Government business must be open; Media must help hold officials accountable
By Jim Zachary Valdosta (Ga.) Daily Times Transparency Project of Georgia
Government must be held accountable.
The only way for the public to hold government accountable is for all of the actions of government to be out in the open.
That is why open government is part and parcel of democracy.
When government is allowed to operate behind closed doors, it grows out of control, is not responsive to the public and is subject to corruption.
These are some of the reasons the media, watchdog groups — and most importantly the general public — should be committed to government transparency.
Newspapers, in particular, have a long legacy of holding government accountable, and operating as the Fourth Estate. Sadly, many newspapers have abandoned that role, leaving it up to the general public to police local governments.
Any newspaper that does not defend the First Amendment and champion open government is not worth the paper it is printed on or the ink that fills its pages.
Public officials must understand the difference between the public sector and the private sector.
Men and women elected to office and people who have been appointed to boards, commissions and authorities must understand they answer to the general public.
Whether discussing finances, facilities, daily operations or public policy, all of the people’s business must be deliberated in public and not be hidden behind closed doors.
Deliberating public business in closed-door executive sessions is not only poor public service, in most cases and in most states, it is simply against the law, except for a very narrow list of reasons.
In the state of Georgia, for example, the law says:
“The General Assembly finds and declares that the strong public policy of this state is in favor of open government; that open government is essential to a free, open, and democratic society; and that public access to public records should be encouraged to foster confidence in government and so that the public can evaluate the expenditure of public funds and the efficient and proper functioning of its institutions. The General Assembly further finds and declares that there is a strong presumption that public records should be made available for public inspection without delay. This article shall be broadly construed to allow the inspection of governmental records. The exceptions set forth in this article, together with any other exception located elsewhere in the Code, shall be interpreted narrowly to exclude only those portions of records addressed by such exception” (O.C.G.A. 50-18-70).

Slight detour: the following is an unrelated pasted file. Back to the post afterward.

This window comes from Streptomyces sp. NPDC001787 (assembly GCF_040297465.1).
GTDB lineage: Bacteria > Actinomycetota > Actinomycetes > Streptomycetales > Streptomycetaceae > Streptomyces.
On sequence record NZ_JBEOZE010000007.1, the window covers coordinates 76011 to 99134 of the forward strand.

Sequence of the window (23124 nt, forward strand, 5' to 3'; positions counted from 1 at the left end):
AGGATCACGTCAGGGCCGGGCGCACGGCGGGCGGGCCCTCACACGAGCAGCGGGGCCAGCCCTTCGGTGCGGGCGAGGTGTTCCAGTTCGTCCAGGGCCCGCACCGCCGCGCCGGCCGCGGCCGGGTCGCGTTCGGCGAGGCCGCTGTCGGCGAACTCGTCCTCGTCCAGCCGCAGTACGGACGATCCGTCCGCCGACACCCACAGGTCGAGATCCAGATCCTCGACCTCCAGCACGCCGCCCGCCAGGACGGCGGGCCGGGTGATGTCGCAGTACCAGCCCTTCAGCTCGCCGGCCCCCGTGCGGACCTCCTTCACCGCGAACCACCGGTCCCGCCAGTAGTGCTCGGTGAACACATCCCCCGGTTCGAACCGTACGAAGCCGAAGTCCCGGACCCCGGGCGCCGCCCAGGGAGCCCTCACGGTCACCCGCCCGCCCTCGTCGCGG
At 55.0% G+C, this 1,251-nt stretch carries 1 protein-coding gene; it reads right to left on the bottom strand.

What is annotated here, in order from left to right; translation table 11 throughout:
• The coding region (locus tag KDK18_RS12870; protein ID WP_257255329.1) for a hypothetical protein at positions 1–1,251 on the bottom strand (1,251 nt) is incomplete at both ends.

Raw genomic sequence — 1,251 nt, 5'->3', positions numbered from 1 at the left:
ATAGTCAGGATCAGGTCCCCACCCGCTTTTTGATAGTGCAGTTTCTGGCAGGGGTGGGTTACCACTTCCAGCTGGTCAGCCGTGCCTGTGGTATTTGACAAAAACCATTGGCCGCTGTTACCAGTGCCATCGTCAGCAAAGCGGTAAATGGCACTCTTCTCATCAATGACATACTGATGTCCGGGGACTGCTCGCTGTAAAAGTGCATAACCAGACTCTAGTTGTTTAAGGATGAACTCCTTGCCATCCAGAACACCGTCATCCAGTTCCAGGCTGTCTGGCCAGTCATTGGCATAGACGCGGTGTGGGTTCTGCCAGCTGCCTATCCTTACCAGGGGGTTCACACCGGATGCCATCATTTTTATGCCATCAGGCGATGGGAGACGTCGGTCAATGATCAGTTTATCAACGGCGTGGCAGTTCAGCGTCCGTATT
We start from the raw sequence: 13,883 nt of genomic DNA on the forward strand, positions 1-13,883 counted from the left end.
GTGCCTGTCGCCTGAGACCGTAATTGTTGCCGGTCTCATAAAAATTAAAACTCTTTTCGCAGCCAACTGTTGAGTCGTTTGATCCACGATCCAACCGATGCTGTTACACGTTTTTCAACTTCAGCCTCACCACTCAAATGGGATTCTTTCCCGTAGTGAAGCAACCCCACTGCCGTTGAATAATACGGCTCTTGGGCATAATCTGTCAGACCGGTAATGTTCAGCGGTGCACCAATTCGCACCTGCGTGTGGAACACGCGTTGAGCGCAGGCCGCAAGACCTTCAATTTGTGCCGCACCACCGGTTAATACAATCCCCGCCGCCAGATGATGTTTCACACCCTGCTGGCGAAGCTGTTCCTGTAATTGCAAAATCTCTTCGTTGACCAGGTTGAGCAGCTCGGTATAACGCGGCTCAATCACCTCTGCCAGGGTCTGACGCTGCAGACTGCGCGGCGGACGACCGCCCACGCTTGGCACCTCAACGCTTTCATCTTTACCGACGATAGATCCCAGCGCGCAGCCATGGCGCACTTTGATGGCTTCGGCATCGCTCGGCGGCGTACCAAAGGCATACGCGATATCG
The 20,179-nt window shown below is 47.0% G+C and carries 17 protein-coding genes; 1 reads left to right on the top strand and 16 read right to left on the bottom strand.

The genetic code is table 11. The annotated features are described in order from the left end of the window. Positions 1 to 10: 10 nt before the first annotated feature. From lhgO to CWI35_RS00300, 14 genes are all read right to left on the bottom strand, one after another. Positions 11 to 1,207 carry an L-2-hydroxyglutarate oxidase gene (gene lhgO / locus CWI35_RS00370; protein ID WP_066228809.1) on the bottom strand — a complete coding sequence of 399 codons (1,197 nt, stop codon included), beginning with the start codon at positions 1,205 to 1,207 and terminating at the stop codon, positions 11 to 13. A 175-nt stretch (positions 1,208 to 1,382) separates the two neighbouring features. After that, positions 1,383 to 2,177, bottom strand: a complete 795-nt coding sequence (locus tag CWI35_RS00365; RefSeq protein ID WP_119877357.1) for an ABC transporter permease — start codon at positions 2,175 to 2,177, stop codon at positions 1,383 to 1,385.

Regardless of where you live, your state likely has similar language in its Sunshine Laws.
We encourage all elected officials to remember they answer to the people, not to professional government administrators and not to government lawyers.
Non-Elected administrators answer to them.
Government attorneys answer to them.
The public must hold elected officials accountable.
Elected officials, in turn, must hold the professional staff and the attorneys accountable.
It is clear the public is losing confidence in government at all levels.
The only way for local governments to gain that confidence back is to be open and transparent in the way they conduct the people’s business.
Jim Zachary is the editor of the Valdosta (Ga.) Daily Times, the director of theTransparency Project of Georgia, a member of the board of directors of the Georgia First Amendment Foundation and co-chairman of the board of directors of the Red & Black, serving the University of Georgia. He has been a featured speaker and journalism trainer with Georgia Press Association, Tennessee Press Association, Georgia College Press Association, Transparency Project of Georgia, the Georgia First Amendment Foundation. He can be contacted at firstname.lastname@example.org. This article is used with permission as part of a Sunshine Week toolkit.